Blog: Orange County Coastkeeper sues owner of metal finishing facility under Clean Water Act

On Thursday, the Orange County Coastkeeper filed a complaint in the Central District of California against Hixson Metal Finishing, FPC Management, LLC and Reid Washbon alleging violations of the Federal Water Pollution Control Act and Clean Water Act.  According to the complaint, the Orange County Coastkeeper is a California nonprofit public benefit corporation dedicated to the preservation, protection and defense of the environment, wildlife and natural resources of Orange County. 

Aquafornia news California WaterBlog

Blog: Five “f”unctions of the Central Valley floodplain

The Yolo Bypass is one of two large flood bypasses in California’s Central Valley that are examples of multi-benefit floodplain projects (Figure 1; Serra-Llobet et al., 2022). Originally constructed in the early 20th century for flood control, up to 75% of the Sacramento River’s flood flow can be diverted through a system of weirs into the Yolo Bypass and away from nearby communities (Figure 2; Salcido, 2012; Sommer et al., 2001). During the dry season, floodplain soils in the bypass support farming of seasonal crops (mostly rice). Today, the bypass is also widely recognized for its ecological benefits.

Aquafornia news The San Diego Union-Tribune

New state bill could require ‘blue carbon’ to offset coastal development

Public developments on the California coast would be required to capture carbon in wetlands or other natural systems under an Assembly bill that calls for projects to add “blue carbon” measures to their mitigation plans.  Blue carbon refers to coastal habitat such as wetlands, marshes, kelp forests and eelgrass beds that capture and store carbon in soil, plant matter and the sea floor.  AB 2593, authored by Assemblymember Boerner Horvath, D-Encinitas, would require projects on public lands to compensate for greenhouse gas emissions by building or contributing to blue carbon projects.

Aquafornia news Mercury News

Opinion: Expand and restore Bay wetlands to fight climate change

The latest report from the Intergovernmental Panel on Climate Change (IPCC) from the world’s scientific community leaves no doubt that we must take urgent action on climate change while we still have a chance to prevent the most destructive impacts to the globe’s communities and ecosystems. This report must spur every one of us to look at actions we can take in our region to rapidly reduce emissions and prepare our communities to adapt. … One of the most effective nature-based solutions is the expansion and restoration of coastal wetlands.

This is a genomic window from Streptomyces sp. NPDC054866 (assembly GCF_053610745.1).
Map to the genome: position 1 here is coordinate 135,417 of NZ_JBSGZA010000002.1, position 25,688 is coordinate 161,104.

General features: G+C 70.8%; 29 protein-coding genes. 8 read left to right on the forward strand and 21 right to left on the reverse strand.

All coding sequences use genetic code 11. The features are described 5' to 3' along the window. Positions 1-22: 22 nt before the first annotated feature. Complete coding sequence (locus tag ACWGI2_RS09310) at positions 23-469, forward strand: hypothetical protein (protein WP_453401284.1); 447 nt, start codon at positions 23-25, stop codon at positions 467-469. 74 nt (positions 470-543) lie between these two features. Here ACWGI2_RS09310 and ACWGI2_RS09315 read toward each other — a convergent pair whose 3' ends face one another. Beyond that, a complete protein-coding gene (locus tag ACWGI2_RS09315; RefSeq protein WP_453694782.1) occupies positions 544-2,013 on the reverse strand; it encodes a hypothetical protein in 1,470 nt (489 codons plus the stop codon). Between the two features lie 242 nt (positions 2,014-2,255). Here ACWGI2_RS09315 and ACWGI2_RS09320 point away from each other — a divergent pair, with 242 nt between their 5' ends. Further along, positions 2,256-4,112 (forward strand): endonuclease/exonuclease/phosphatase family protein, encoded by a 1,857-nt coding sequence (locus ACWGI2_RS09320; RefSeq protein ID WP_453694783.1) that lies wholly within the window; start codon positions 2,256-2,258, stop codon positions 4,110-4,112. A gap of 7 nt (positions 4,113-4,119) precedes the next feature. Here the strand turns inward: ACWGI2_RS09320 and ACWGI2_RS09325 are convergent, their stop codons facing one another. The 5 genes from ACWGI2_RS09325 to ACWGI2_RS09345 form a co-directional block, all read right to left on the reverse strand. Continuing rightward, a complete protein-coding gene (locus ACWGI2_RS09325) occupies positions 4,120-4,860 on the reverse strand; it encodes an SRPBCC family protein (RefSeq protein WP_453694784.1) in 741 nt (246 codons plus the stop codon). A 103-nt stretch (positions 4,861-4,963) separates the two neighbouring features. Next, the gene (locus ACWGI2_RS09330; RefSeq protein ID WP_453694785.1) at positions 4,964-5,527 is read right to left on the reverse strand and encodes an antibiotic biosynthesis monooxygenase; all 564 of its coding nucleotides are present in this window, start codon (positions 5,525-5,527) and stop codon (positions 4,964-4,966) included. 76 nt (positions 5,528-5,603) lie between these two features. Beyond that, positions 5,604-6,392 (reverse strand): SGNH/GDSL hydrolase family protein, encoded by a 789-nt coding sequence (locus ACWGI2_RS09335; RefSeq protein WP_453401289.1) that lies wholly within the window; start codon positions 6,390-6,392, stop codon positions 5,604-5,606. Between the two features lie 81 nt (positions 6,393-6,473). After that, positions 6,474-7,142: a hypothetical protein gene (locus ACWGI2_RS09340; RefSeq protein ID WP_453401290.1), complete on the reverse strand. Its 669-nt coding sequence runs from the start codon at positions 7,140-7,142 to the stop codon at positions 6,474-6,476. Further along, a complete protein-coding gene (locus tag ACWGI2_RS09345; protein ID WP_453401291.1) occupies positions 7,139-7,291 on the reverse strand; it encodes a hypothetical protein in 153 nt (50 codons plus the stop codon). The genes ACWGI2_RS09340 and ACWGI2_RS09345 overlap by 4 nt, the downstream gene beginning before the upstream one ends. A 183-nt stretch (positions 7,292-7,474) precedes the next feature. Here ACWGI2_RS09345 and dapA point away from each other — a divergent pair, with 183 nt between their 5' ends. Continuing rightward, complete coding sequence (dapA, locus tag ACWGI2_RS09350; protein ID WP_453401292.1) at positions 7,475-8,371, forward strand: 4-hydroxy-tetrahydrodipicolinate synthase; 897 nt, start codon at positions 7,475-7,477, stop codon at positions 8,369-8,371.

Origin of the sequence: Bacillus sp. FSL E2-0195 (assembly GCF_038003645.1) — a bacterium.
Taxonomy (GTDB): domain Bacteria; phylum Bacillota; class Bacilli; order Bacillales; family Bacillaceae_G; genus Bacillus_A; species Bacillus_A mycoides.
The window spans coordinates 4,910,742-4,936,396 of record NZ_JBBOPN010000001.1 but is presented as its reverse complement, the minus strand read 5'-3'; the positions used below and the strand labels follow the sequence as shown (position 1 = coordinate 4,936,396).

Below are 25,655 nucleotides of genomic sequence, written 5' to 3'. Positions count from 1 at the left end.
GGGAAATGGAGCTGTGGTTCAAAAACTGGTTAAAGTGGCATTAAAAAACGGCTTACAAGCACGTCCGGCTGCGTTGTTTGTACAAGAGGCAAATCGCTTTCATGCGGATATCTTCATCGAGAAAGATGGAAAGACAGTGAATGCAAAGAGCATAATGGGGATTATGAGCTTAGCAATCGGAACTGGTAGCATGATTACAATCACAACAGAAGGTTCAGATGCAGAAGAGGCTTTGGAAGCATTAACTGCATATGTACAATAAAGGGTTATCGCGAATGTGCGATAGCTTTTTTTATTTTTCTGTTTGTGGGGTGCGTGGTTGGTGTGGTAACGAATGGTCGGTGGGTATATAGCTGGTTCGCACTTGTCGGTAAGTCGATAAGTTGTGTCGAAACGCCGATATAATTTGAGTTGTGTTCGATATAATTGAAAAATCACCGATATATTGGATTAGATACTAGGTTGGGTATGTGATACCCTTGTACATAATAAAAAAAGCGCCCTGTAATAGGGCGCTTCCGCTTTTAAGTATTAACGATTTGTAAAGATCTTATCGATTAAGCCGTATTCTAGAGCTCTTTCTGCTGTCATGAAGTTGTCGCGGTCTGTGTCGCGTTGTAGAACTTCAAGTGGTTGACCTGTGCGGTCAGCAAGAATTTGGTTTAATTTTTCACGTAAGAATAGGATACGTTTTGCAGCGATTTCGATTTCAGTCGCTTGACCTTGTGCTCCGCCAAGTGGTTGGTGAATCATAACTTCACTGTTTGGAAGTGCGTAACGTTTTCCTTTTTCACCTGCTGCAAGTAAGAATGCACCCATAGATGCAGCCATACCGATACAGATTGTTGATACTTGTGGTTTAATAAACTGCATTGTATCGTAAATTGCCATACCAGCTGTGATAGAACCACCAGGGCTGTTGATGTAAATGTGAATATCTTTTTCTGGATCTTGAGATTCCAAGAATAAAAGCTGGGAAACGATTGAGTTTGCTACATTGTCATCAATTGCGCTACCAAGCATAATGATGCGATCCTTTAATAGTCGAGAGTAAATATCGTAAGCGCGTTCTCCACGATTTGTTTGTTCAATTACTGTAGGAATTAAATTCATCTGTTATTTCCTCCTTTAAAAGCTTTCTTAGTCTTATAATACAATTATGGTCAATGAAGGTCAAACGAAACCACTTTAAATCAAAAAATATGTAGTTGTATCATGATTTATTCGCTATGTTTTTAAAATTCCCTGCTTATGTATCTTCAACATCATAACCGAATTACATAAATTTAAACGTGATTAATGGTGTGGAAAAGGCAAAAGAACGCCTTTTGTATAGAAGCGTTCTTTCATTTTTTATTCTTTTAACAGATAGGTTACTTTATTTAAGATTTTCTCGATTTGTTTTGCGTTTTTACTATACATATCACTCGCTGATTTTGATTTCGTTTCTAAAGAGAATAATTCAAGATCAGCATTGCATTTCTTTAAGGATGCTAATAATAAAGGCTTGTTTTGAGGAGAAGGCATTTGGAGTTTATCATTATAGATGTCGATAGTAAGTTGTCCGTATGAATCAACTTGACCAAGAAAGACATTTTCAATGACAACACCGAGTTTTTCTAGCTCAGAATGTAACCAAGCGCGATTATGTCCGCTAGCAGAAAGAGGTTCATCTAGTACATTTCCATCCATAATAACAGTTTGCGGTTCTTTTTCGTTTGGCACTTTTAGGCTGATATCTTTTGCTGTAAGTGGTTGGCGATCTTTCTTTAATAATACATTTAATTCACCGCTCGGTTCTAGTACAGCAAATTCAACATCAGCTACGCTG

-Written by Carin High, co-chair of the Citizens Committee to Complete the Refuge; and Arthur Feinstein, vice-chair of the Sierra Club California Conservation Committee and Chair of the Sierra Club’s Bay ALIVE! Campaign. 

Aquafornia news The New Yorker

Can sustainable suburbs save southern California?

The [Tejon Ranch] company’s proposals promise a reprieve from California’s existential crisis about its way of life, suggesting that the environmental consequences of the state’s notorious sprawl can be reformed with rooftop solar panels, induction cooktops, electric cars, and careful bookkeeping. … During the years of litigation surrounding FivePoint Valencia, environmentalists scored a few rare wins. The development had to reduce its footprint to protect the Santa Clara River’s floodplain. It had to conserve land to protect the unarmored threespine stickleback—an endangered fish that lives in the river—and the San Fernando Valley spineflower, a rare plant. 

Aquafornia news The Revelator

Author interview: Why we need slow solutions to solve our water problems

What does Slow Water mean? In our attempt to control water we’re often trying to eradicate the slow phases and move it a lot more quickly. We’re putting up levees so that it won’t settle on floodplains. We’re filling in wetlands so that we can build or farm on top of them. We’re cutting down mountain forests that act as water towers, generating water and releasing it slowly. In all of the cases I looked at, the water detectives were trying to give water access to its slow phases again, whether that meant restoring or protecting wetlands, or reclaiming floodplains, or protecting wet meadows, or in a city, creating something like bioswales.

Aquafornia news Spectrum News 1

Researchers look at how biofilters can protect waterways

Onja Davidson Raoelison, a doctoral candidate in environmental engineering at UCLA, has been working to keep waterways safe. Her research and studies focus on green infrastructure and how wildfires impact water systems…. Raoelison has been looking at how biofilters can protect water from debris and toxic pollutants such as heavy metals.

Aquafornia news NRDC

Blog: 5 takeaways on California 30×30 report: land and freshwater